"The biggest user concerns are still in the traditional skills purchase such as programming skills like RPG," warned Mark Walas, from the City of London-based firm, Sierra Training.
He called on IBM to launch more UK training initiatives for the iSeries and its predecessor, the AS/400.
The UK's AS/400 users are facing a skills shortage ranging from programmers through to systems management. There are fears that the platform will be unknown to the next generation of IT professionals.
The iSeries, which is perceived as a niche server, is becoming increasingly less popular on university campuses.
Walas said, "A number of computer science graduates don't really know what an AS/400 is."
Some students have not even heard of the platform.
Users are calling on IBM to raise the server's profile by working more closely with universities and specialist training firms.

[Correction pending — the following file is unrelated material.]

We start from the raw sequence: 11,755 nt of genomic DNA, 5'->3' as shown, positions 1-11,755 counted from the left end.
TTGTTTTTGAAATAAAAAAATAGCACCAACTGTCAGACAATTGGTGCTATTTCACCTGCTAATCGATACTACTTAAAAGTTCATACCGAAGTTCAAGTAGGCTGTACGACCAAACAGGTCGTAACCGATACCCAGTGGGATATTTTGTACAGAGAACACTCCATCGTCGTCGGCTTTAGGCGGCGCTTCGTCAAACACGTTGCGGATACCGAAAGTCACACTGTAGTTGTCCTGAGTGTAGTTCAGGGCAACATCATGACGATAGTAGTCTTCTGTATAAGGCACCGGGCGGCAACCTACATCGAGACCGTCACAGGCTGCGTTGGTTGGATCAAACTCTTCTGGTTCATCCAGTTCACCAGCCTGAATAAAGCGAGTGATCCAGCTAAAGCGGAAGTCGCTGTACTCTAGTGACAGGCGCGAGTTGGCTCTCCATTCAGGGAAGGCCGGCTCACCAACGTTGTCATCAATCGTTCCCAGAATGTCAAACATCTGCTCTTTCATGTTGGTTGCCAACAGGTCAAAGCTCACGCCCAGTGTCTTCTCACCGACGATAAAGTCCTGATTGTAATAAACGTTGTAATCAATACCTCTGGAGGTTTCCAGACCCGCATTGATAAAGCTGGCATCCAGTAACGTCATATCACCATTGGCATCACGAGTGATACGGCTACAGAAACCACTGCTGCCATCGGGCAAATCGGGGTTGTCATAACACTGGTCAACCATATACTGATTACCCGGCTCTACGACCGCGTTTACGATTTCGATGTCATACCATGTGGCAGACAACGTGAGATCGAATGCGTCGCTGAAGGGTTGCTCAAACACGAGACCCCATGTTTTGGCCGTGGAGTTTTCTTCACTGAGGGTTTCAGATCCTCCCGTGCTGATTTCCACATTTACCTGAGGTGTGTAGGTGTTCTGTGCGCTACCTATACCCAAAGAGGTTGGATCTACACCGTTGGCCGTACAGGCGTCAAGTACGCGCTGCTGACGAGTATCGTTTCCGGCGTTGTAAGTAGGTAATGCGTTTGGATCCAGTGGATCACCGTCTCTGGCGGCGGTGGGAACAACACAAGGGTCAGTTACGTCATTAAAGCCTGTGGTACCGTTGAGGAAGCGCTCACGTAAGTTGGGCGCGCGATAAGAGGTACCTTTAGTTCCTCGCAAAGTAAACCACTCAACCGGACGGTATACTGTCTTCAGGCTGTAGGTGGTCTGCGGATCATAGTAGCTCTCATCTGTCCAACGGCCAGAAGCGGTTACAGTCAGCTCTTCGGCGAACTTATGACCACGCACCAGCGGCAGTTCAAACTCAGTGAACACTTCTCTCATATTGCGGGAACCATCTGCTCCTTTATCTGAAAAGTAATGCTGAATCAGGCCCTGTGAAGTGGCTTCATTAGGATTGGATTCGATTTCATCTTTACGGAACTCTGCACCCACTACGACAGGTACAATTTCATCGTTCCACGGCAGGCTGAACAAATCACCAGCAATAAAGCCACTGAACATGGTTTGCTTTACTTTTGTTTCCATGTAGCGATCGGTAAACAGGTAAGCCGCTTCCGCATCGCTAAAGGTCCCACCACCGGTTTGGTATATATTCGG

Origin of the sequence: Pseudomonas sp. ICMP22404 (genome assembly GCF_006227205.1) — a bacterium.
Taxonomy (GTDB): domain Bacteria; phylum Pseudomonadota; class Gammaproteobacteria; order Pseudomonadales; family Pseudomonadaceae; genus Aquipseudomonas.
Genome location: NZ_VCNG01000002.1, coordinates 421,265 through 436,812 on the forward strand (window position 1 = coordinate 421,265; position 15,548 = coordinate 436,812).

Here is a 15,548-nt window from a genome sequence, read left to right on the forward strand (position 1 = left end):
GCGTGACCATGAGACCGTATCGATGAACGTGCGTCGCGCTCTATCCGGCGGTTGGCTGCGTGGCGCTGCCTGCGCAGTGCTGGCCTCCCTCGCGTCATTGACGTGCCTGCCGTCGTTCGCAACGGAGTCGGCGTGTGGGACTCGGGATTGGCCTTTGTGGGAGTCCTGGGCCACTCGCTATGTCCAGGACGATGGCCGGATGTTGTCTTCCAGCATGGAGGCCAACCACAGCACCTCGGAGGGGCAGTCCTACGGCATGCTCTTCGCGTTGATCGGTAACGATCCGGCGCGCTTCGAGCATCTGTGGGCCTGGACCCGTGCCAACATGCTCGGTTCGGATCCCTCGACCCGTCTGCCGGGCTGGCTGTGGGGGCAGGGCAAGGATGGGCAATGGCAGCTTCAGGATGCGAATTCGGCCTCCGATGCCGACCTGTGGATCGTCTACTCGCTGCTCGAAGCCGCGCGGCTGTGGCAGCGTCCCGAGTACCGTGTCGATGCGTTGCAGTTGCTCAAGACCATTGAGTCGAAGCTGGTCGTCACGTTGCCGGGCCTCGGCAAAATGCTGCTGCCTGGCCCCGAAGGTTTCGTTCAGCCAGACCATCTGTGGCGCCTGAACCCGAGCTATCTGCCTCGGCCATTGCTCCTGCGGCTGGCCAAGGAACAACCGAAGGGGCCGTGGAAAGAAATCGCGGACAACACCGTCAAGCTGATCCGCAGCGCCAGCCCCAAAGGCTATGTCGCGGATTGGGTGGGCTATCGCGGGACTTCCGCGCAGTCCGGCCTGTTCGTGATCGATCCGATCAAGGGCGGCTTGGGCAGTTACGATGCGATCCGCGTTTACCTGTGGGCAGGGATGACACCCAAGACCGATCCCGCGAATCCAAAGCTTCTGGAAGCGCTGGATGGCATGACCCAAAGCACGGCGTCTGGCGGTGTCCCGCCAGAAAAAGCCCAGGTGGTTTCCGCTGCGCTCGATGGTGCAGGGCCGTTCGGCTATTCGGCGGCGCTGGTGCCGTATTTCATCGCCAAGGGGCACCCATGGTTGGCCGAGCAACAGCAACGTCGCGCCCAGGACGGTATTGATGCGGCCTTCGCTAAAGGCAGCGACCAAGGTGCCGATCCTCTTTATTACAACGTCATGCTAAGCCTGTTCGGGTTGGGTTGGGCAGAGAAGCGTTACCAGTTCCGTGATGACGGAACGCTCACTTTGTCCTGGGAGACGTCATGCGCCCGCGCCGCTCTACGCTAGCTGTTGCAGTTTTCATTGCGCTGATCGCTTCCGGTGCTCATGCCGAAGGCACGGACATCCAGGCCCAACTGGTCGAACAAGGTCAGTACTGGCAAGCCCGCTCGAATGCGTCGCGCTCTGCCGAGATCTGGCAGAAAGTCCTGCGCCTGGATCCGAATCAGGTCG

There are also worries about shortages in some of the newer skills. Bill Benjamin, vice-president of iSeries e-business specialist Lansa, said, "It is still hard to find people who really understand AS/400 Web development and design."
He urged IBM to devote more resources to programmes such as Partners In Education (PIE), which is designed to introduce students to the iSeries by forging links with the IT industry.
Walt Ling, IBM's vice-president of customer satisfaction and technical support, admitted that the UK's involvement in PIE was not as extensive as the US but promised that this would change.